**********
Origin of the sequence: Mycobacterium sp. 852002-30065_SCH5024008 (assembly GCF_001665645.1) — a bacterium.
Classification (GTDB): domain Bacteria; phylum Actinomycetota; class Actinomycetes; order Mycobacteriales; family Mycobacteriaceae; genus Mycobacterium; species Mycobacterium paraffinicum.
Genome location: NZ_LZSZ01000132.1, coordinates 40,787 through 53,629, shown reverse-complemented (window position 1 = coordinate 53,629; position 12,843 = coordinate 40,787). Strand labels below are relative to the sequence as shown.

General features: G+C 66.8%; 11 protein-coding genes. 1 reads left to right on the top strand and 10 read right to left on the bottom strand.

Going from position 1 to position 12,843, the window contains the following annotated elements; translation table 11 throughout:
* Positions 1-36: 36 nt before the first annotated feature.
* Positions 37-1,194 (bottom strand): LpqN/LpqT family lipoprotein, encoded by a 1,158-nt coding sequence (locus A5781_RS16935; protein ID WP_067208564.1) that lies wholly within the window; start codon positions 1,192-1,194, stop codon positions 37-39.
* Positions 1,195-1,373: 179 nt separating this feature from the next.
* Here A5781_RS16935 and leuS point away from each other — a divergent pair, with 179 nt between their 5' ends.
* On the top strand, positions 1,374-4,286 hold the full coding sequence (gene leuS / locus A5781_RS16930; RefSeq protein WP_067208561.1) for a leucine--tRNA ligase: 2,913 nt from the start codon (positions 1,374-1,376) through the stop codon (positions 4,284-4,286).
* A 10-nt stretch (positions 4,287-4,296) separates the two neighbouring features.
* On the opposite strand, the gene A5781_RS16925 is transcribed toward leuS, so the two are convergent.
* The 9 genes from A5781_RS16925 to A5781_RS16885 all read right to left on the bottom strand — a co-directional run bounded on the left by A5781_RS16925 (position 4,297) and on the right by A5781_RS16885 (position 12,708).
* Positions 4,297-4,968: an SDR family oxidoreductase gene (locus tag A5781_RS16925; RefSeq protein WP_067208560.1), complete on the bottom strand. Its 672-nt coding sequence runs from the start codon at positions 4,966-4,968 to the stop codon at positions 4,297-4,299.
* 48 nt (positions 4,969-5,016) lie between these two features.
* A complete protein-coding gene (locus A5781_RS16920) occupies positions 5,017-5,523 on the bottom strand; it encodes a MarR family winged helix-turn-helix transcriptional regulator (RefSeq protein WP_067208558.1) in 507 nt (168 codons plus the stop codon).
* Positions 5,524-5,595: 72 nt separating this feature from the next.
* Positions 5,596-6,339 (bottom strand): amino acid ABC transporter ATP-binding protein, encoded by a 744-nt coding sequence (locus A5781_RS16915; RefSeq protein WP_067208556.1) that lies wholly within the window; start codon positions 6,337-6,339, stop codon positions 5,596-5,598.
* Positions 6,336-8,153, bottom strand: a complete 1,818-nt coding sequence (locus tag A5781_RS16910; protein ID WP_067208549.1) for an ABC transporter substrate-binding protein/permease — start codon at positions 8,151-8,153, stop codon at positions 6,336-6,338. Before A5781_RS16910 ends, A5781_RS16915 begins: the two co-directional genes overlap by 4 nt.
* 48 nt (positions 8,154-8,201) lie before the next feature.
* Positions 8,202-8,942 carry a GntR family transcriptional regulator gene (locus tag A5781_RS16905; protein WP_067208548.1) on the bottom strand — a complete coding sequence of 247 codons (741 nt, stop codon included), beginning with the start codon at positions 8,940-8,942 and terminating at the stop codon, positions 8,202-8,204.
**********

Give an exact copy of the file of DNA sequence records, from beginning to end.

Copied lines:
Origin of the sequence: Mycobacterium sp. 852002-30065_SCH5024008 (assembly GCF_001665645.1) — a bacterium.
Classification (GTDB): domain Bacteria; phylum Actinomycetota; class Actinomycetes; order Mycobacteriales; family Mycobacteriaceae; genus Mycobacterium; species Mycobacterium paraffinicum.
Genome location: NZ_LZSZ01000132.1, coordinates 40,787 through 53,629, shown reverse-complemented (window position 1 = coordinate 53,629; position 12,843 = coordinate 40,787). Strand labels below are relative to the sequence as shown.

General features: G+C 66.8%; 11 protein-coding genes. 1 reads left to right on the top strand and 10 read right to left on the bottom strand.

Going from position 1 to position 12,843, the window contains the following annotated elements; translation table 11 throughout:
* Positions 1-36: 36 nt before the first annotated feature.
* Positions 37-1,194 (bottom strand): LpqN/LpqT family lipoprotein, encoded by a 1,158-nt coding sequence (locus A5781_RS16935; protein ID WP_067208564.1) that lies wholly within the window; start codon positions 1,192-1,194, stop codon positions 37-39.
* Positions 1,195-1,373: 179 nt separating this feature from the next.
* Here A5781_RS16935 and leuS point away from each other — a divergent pair, with 179 nt between their 5' ends.
* On the top strand, positions 1,374-4,286 hold the full coding sequence (gene leuS / locus A5781_RS16930; RefSeq protein WP_067208561.1) for a leucine--tRNA ligase: 2,913 nt from the start codon (positions 1,374-1,376) through the stop codon (positions 4,284-4,286).
* A 10-nt stretch (positions 4,287-4,296) separates the two neighbouring features.
* On the opposite strand, the gene A5781_RS16925 is transcribed toward leuS, so the two are convergent.
* The 9 genes from A5781_RS16925 to A5781_RS16885 all read right to left on the bottom strand — a co-directional run bounded on the left by A5781_RS16925 (position 4,297) and on the right by A5781_RS16885 (position 12,708).
* Positions 4,297-4,968: an SDR family oxidoreductase gene (locus tag A5781_RS16925; RefSeq protein WP_067208560.1), complete on the bottom strand. Its 672-nt coding sequence runs from the start codon at positions 4,966-4,968 to the stop codon at positions 4,297-4,299.
* 48 nt (positions 4,969-5,016) lie between these two features.
* A complete protein-coding gene (locus A5781_RS16920) occupies positions 5,017-5,523 on the bottom strand; it encodes a MarR family winged helix-turn-helix transcriptional regulator (RefSeq protein WP_067208558.1) in 507 nt (168 codons plus the stop codon).
* Positions 5,524-5,595: 72 nt separating this feature from the next.
* Positions 5,596-6,339 (bottom strand): amino acid ABC transporter ATP-binding protein, encoded by a 744-nt coding sequence (locus A5781_RS16915; RefSeq protein WP_067208556.1) that lies wholly within the window; start codon positions 6,337-6,339, stop codon positions 5,596-5,598.
* Positions 6,336-8,153, bottom strand: a complete 1,818-nt coding sequence (locus tag A5781_RS16910; protein ID WP_067208549.1) for an ABC transporter substrate-binding protein/permease — start codon at positions 8,151-8,153, stop codon at positions 6,336-6,338. Before A5781_RS16910 ends, A5781_RS16915 begins: the two co-directional genes overlap by 4 nt.
* 48 nt (positions 8,154-8,201) lie before the next feature.
* Positions 8,202-8,942 carry a GntR family transcriptional regulator gene (locus tag A5781_RS16905; protein WP_067208548.1) on the bottom strand — a complete coding sequence of 247 codons (741 nt, stop codon included), beginning with the start codon at positions 8,940-8,942 and terminating at the stop codon, positions 8,202-8,204.